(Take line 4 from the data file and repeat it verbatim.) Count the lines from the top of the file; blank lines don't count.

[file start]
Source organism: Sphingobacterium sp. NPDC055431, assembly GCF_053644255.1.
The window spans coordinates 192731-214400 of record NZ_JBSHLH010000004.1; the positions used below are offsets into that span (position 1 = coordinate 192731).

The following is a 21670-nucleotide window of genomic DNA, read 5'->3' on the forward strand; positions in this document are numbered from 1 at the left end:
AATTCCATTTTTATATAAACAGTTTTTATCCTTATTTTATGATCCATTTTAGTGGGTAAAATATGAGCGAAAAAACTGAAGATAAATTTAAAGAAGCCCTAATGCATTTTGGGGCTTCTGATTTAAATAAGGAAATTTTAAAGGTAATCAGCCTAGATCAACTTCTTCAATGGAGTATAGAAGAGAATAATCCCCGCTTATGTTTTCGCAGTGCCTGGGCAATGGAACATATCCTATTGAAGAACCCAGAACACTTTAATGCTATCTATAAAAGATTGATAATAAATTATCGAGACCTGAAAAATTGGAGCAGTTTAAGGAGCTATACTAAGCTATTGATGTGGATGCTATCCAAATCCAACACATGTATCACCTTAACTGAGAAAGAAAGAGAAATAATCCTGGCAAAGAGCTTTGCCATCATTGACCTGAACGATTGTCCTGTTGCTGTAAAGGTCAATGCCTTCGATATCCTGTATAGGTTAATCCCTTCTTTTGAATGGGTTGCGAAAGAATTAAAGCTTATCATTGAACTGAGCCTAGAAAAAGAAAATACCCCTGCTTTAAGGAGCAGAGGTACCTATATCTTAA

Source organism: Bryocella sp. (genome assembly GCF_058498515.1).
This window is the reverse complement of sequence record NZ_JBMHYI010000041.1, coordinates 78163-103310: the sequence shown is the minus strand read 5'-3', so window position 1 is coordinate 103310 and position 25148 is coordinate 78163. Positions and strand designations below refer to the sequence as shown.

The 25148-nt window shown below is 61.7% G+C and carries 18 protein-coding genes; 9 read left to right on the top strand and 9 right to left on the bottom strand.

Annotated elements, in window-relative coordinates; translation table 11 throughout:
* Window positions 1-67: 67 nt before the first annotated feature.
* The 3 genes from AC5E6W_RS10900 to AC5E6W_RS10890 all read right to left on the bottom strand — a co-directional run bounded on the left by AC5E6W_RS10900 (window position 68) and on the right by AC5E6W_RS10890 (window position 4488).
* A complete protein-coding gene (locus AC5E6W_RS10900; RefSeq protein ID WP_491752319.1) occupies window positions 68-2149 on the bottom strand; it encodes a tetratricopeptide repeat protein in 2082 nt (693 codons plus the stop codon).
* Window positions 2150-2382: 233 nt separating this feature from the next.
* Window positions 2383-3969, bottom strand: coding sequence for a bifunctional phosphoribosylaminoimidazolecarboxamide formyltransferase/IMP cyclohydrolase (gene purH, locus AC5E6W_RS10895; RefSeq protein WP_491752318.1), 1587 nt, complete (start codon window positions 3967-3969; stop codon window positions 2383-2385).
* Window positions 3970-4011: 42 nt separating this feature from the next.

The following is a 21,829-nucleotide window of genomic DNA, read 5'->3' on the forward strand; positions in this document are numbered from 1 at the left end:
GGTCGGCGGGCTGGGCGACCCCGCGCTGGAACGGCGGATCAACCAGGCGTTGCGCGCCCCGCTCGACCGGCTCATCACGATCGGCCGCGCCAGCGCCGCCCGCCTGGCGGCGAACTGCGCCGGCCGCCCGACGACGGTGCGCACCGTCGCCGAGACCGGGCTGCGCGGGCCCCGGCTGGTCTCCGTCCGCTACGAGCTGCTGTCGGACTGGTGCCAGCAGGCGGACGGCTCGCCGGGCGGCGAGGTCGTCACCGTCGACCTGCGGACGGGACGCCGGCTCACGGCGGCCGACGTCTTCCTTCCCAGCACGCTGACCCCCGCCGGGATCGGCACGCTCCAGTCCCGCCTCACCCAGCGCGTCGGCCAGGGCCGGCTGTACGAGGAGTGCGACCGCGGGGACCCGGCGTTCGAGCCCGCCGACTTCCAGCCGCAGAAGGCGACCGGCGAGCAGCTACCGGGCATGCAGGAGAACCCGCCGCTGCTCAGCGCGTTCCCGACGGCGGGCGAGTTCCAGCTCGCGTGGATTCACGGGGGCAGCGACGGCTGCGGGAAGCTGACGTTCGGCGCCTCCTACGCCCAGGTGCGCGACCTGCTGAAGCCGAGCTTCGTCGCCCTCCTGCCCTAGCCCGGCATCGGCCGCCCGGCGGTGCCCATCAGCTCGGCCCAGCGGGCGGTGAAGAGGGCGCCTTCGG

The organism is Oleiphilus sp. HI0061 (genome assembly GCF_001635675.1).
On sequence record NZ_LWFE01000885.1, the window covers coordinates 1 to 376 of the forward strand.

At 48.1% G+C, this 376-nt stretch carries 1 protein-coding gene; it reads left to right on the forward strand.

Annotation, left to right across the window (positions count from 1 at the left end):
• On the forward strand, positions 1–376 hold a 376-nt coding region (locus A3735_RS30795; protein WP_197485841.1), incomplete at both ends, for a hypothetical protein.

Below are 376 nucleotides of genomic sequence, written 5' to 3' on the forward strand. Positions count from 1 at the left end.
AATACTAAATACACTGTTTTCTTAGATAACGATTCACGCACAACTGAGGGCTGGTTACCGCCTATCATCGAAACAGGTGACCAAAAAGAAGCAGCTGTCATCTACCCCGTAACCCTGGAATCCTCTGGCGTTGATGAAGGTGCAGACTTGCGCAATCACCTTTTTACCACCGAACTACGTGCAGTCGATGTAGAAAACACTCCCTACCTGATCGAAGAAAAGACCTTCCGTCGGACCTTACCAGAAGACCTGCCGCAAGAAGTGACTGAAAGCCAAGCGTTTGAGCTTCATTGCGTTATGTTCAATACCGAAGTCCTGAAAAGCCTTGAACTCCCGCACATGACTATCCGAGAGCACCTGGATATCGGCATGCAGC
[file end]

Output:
AATTCCATTTTTATATAAACAGTTTTTATCCTTATTTTATGATCCATTTTAGTGGGTAAAATATGAGCGAAAAAACTGAAGATAAATTTAAAGAAGCCCTAATGCATTTTGGGGCTTCTGATTTAAATAAGGAAATTTTAAAGGTAATCAGCCTAGATCAACTTCTTCAATGGAGTATAGAAGAGAATAATCCCCGCTTATGTTTTCGCAGTGCCTGGGCAATGGAACATATCCTATTGAAGAACCCAGAACACTTTAATGCTATCTATAAAAGATTGATAATAAATTATCGAGACCTGAAAAATTGGAGCAGTTTAAGGAGCTATACTAAGCTATTGATGTGGATGCTATCCAAATCCAACACATGTATCACCTTAACTGAGAAAGAAAGAGAAATAATCCTGGCAAAGAGCTTTGCCATCATTGACCTGAACGATTGTCCTGTTGCTGTAAAGGTCAATGCCTTCGATATCCTGTATAGGTTAATCCCTTCTTTTGAATGGGTTGCGAAAGAATTAAAGCTTATCATTGAACTGAGCCTAGAAAAAGAAAATACCCCTGCTTTAAGGAGCAGAGGTACCTATATCTTAA